Fuzzy Mud again! Yes, ma’am! Fuzzy Mud by Louis Sachar is the first book I chose for my 4th-6th grade STEM Book Club.

Once a month I am going to be hosting, at the library, a STEM themed book club. This club is for 4th-6th graders as we will be reading challenging, yet fun, elementary school reads. The book we read each month will have some sort of STEM theme–weather, coding, geology, etc. The meeting will consist of 30 minutes of guided discussion about the book, including the STEM theme. And then we will do 30 minutes of a STEM activity that goes along with the theme of the book.

I chose Fuzzy Mud as my first book because it’s a fun read and a solid 4th-5th grade level book. I also chose this one because many of the elementary aged students might have read this book last year. It was a nominee for the Maryland Black Eyed Susan Award and a lot of the elementary schools read the nominees. This way, any last minute sign-ups might already be exposed to the book. Figured this would be a good thing for a first meeting.

I decided to create a hand-out with guided discussion questions. This way the kids have something to take home to further think about the book and we also have some things we can go off of if we have trouble getting started. Here are the discussion questions I came up with:

1. What is this book about? What are the main themes found throughout?

2. Why would we consider Fuzzy Mud, a fictional book with STEM themes?

3. On page 15, Tamaya remembers something her teacher once said, “Courage just meant pretending to be brave.” What does this mean? Do you agree?

4. Ecology is a main theme of this book. What is Ecology? How does this book incorporate/involve Ecology?

5. On page 131, Tamaya says, “No one’s all bad.” Do you agree? Can someone who does bad things be a good person?

6. Although, Biolene isn’t real, scientists are looking for clean, renewable energy sources. What is renewable energy? What are some examples?

7. When Marshall and Tamaya were lost in the woods, Marshall kept scolding himself for saying things he didn’t mean. Why do you think Marshal was doing that? Have you ever taken your feels out on someone who didn’t deserve it?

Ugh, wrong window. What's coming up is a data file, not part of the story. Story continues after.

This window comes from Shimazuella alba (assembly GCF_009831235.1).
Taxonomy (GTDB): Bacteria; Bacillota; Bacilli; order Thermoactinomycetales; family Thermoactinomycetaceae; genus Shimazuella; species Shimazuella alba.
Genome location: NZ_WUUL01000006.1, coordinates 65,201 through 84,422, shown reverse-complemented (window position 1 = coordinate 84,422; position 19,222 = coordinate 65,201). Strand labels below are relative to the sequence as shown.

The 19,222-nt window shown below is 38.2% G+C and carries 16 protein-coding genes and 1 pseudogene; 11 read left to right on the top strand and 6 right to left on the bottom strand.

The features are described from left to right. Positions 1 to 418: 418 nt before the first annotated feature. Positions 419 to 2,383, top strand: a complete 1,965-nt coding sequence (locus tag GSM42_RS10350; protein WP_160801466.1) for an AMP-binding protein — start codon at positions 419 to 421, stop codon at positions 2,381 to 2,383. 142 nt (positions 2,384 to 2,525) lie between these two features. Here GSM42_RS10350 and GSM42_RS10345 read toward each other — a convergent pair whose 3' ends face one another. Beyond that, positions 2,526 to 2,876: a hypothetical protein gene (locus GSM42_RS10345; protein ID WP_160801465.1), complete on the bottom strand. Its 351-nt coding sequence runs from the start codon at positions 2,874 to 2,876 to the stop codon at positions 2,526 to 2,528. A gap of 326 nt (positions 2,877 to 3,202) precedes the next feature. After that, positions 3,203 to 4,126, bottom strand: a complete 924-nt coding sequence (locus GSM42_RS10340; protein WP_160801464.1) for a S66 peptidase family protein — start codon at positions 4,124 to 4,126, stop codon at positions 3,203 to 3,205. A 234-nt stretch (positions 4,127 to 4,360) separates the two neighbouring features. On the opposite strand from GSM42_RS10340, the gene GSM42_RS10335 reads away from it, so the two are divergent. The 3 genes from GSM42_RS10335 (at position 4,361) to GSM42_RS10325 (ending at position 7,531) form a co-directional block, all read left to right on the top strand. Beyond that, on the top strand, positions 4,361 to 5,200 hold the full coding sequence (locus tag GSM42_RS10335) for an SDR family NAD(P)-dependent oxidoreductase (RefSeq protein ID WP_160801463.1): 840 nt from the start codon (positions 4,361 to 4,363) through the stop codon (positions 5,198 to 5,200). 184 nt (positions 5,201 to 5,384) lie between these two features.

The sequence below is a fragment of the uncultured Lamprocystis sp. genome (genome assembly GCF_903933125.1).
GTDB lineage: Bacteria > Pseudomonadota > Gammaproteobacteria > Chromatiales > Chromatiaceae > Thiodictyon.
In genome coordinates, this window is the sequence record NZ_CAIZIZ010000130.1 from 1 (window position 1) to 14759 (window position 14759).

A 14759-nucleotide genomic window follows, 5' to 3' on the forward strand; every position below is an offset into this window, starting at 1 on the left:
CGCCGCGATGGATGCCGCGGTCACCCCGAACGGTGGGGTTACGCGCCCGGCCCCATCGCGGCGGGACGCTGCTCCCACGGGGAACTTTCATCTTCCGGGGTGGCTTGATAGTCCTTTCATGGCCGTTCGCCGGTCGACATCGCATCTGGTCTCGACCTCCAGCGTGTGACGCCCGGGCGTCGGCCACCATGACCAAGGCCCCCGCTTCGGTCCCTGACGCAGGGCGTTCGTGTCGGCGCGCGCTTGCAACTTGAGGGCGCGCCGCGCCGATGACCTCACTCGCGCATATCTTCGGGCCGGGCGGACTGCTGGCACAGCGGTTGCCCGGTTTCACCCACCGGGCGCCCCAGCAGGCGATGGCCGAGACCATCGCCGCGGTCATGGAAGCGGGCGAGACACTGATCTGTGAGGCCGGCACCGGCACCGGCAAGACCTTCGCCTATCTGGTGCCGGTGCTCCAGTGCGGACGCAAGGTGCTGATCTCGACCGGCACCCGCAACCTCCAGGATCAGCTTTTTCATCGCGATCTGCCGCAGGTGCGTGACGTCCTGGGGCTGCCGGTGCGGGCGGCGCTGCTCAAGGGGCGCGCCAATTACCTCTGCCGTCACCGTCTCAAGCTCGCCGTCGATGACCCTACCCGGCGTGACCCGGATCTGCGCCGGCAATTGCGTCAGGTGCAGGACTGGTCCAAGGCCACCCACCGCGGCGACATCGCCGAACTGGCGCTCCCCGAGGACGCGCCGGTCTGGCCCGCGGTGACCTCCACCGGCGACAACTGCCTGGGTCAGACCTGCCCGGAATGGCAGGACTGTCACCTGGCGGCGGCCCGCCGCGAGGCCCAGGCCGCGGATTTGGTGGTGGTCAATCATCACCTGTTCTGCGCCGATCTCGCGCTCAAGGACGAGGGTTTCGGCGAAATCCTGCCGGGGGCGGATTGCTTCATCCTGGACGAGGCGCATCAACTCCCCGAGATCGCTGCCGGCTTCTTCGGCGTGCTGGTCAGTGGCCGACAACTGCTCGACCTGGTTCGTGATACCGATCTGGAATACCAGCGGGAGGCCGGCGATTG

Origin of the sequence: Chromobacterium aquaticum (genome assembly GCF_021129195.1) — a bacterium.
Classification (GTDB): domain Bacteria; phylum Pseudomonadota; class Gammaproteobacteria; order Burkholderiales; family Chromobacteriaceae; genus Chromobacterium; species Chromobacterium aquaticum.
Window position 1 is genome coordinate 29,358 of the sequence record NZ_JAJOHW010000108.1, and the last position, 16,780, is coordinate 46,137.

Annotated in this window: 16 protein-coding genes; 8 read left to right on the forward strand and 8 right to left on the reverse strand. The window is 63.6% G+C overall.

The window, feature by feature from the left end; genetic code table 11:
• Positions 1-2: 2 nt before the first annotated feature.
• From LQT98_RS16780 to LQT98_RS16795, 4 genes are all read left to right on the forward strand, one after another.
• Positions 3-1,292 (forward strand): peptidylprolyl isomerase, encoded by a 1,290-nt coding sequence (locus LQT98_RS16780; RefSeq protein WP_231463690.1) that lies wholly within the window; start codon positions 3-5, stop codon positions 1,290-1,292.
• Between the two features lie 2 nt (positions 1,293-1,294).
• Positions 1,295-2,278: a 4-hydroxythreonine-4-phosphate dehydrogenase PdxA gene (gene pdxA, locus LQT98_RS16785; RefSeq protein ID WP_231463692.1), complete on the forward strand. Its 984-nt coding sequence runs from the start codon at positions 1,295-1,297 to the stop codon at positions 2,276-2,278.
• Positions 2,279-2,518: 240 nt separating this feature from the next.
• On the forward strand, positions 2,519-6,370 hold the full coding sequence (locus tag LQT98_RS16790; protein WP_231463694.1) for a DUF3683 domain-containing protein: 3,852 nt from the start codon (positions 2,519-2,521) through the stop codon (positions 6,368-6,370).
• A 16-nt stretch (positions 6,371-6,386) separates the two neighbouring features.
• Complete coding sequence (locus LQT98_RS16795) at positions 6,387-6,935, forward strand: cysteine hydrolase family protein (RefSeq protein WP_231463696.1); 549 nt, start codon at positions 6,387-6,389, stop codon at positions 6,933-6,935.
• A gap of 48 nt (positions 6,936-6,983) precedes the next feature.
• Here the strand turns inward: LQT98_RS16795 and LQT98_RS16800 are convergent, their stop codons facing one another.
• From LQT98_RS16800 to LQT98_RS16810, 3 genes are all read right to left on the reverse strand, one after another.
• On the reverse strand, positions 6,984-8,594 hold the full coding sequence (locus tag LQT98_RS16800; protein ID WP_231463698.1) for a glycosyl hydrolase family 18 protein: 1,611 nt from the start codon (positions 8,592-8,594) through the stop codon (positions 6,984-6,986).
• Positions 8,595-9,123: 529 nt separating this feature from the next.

8. (Page 62) – Professor Alice Mayfair was more concerned with population control then the potential danger of Biolene. Let’s talk about this. What are some ways we can replace the resource we consume?

9. (Page 68) – “The worst part was the waiting.” Why is this? Why do you think waiting for something to happen is worse than the thing itself?

10. On page 144, Tamaya starts to lose her sight. What would you do if you suddenly lost one of your sense?

11. Page 177 – What was Hobson’s Choice? Why does the Committee on Energy and the Environment thing they’ve been presented with a “Hobson’s Choice?” What are the choices and can you think of another that might be better?

Also on the handout is an outline of the activity we are going to do. This week we are going to make out our fuzzy mud but creating magnetic slime.

Supplies: 1 (4oz) bottle of school glue; 1 tbls of baking soda; 1 tbls of contact solution; 1 tsp+/- iron filings; Neodymium magnets; big bowl; craft sticks.

Instructions:

  • Combine the glue, baking soda and iron filings in a bowl and stir until well mixed.
  • Once mixed, add contact solution. Mix well.
  • Once you start to see a slime-like consistency—it will be less sticky now that the contact solution is added–remove the slime and knead it with clean, dry hands. **Wash your hands immediately after playing with slime or wear gloves**
  • Your slime should be ready! Grab a strong magnet and see what happens!

Observations: Imagine our slime is a living thing and the magnet is the environment or an outside force acting upon it (remember the definition of ecology!). What observations can you make about the slime itself and the changes that occur when the magnet is introduced?

How’d it go: We had 13 kids show up for the book club and I think it went really well. The discussion part pretty much went like I thought it would. The kids needed to be prompted with questions but once I started asking questions, they really responded well. Our slime “experiment” was another story. I swear the experiment worked at home!!! But only two of my kids got their slime to be actual slime. But it was fun and we got to experiment with different binders. Hey, scientists don’t always get it right the first time!

It was, however, really messy. Even the kids were like wowwww. The parents came in at the end and were laughing. But fun was had and I think this is going to work out really well!

That’s all for now!

-M-